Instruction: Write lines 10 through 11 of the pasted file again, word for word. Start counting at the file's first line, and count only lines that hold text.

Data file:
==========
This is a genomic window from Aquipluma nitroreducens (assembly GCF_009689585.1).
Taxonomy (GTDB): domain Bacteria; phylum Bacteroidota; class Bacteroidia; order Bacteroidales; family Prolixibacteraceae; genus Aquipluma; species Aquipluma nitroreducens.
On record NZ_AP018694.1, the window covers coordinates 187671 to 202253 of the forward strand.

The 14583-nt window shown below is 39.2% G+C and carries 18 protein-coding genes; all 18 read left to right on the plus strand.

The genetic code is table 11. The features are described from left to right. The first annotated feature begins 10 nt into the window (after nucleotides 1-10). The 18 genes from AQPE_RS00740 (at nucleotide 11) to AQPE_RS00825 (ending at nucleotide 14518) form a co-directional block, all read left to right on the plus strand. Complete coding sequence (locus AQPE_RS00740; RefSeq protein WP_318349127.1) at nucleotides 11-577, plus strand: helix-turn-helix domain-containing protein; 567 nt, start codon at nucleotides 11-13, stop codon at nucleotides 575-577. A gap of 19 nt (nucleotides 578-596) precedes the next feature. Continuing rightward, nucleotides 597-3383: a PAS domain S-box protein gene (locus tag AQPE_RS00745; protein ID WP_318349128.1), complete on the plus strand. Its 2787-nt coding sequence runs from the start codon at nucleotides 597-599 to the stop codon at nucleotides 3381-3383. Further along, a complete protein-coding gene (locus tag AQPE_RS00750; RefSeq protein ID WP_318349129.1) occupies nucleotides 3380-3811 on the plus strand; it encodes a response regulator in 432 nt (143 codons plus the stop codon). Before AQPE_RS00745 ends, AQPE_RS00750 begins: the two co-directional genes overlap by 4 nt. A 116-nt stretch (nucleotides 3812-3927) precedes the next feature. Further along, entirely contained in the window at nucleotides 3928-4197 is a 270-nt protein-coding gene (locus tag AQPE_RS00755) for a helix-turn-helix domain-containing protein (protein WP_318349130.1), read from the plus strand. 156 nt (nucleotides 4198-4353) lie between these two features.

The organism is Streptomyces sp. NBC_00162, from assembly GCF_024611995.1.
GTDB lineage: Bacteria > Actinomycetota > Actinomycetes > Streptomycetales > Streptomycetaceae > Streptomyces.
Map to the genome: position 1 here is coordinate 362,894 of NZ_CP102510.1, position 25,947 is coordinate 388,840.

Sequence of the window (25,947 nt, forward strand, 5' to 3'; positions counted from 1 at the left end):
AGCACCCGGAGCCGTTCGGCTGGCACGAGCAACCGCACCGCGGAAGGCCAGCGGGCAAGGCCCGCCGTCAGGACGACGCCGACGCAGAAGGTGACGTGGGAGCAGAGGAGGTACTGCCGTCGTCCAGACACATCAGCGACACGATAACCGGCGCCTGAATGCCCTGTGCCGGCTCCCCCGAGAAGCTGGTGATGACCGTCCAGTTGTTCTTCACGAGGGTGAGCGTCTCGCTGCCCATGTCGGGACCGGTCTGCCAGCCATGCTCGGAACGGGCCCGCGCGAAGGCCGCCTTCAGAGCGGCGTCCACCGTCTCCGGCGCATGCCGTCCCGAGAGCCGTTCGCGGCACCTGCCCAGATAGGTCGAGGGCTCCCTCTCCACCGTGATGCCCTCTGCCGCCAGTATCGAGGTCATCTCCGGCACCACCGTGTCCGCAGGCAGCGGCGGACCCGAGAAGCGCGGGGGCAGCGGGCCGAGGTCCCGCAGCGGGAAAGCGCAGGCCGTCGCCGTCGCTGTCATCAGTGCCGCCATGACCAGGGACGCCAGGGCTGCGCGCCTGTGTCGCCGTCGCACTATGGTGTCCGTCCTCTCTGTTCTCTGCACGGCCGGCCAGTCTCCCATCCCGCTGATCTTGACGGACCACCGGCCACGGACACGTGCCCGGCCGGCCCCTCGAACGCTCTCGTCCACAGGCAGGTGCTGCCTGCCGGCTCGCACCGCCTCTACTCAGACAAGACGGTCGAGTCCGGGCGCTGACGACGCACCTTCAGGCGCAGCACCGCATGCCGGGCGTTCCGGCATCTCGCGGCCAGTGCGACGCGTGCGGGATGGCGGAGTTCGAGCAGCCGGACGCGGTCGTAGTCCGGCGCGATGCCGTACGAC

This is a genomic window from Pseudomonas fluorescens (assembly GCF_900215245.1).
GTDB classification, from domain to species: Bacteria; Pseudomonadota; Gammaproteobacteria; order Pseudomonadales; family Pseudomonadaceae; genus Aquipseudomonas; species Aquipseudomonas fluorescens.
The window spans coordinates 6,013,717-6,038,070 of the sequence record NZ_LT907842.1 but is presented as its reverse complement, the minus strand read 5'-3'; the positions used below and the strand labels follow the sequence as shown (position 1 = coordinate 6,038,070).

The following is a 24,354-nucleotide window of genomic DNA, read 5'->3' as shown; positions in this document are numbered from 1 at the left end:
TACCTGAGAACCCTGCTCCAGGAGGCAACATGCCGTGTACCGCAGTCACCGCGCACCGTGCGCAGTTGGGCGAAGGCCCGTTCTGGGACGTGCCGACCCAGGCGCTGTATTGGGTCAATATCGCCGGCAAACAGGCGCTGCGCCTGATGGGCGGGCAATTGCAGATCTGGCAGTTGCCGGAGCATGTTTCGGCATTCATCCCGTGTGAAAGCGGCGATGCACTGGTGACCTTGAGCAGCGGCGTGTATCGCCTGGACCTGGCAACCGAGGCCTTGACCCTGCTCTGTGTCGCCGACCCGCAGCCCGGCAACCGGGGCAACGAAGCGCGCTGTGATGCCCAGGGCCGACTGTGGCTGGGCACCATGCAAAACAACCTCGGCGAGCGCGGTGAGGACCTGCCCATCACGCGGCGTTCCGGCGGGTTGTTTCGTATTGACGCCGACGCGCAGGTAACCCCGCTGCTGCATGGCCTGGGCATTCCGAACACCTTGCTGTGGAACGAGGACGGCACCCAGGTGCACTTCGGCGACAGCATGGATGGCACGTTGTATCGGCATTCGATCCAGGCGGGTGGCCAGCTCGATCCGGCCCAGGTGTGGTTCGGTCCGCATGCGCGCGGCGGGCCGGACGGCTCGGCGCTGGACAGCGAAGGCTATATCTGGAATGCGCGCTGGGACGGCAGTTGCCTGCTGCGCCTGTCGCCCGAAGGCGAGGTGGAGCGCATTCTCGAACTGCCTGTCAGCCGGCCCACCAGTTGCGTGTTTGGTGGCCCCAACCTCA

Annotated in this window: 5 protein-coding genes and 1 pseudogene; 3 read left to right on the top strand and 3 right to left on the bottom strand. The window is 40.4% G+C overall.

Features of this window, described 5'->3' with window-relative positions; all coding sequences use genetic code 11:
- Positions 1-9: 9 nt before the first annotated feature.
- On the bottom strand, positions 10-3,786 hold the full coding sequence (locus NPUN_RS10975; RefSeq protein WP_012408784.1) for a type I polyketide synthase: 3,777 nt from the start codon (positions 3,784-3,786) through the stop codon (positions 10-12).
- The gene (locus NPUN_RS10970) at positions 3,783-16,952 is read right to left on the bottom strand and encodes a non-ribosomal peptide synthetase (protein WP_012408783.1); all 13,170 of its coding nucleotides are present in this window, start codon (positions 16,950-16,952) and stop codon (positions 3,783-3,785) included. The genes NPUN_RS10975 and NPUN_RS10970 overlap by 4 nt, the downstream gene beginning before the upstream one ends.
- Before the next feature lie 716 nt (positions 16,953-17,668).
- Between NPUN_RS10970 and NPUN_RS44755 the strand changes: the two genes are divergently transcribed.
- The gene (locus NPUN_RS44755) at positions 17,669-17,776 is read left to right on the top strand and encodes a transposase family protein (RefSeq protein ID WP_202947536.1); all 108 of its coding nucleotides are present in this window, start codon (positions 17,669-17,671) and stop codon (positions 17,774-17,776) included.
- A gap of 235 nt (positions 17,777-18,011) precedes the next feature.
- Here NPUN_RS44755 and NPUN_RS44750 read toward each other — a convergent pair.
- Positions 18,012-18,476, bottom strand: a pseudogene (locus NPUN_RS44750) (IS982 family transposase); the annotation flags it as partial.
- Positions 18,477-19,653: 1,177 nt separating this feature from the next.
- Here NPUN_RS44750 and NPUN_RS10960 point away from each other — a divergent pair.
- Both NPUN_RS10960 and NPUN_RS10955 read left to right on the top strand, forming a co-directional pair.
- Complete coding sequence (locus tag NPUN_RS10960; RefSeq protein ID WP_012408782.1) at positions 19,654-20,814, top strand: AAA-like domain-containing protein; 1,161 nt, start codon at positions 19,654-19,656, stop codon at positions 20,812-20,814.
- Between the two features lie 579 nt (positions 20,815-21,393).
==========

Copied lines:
AGCACCCGGAGCCGTTCGGCTGGCACGAGCAACCGCACCGCGGAAGGCCAGCGGGCAAGGCCCGCCGTCAGGACGACGCCGACGCAGAAGGTGACGTGGGAGCAGAGGAGGTACTGCCGTCGTCCAGACACATCAGCGACACGATAACCGGCGCCTGAATGCCCTGTGCCGGCTCCCCCGAGAAGCTGGTGATGACCGTCCAGTTGTTCTTCACGAGGGTGAGCGTCTCGCTGCCCATGTCGGGACCGGTCTGCCAGCCATGCTCGGAACGGGCCCGCGCGAAGGCCGCCTTCAGAGCGGCGTCCACCGTCTCCGGCGCATGCCGTCCCGAGAGCCGTTCGCGGCACCTGCCCAGATAGGTCGAGGGCTCCCTCTCCACCGTGATGCCCTCTGCCGCCAGTATCGAGGTCATCTCCGGCACCACCGTGTCCGCAGGCAGCGGCGGACCCGAGAAGCGCGGGGGCAGCGGGCCGAGGTCCCGCAGCGGGAAAGCGCAGGCCGTCGCCGTCGCTGTCATCAGTGCCGCCATGACCAGGGACGCCAGGGCTGCGCGCCTGTGTCGCCGTCGCACTATGGTGTCCGTCCTCTCTGTTCTCTGCACGGCCGGCCAGTCTCCCATCCCGCTGATCTTGACGGACCACCGGCCACGGACACGTGCCCGGCCGGCCCCTCGAACGCTCTCGTCCACAGGCAGGTGCTGCCTGCCGGCTCGCACCGCCTCTACTCAGACAAGACGGTCGAGTCCGGGCGCTGACGACGCACCTTCAGGCGCAGCACCGCATGCCGGGCGTTCCGGCATCTCGCGGCCAGTGCGACGCGTGCGGGATGGCGGAGTTCGAGCAGCCGGACGCGGTCGTAGTCCGGCGCGATGCCGTACGAC

This is a genomic window from Pseudomonas fluorescens (assembly GCF_900215245.1).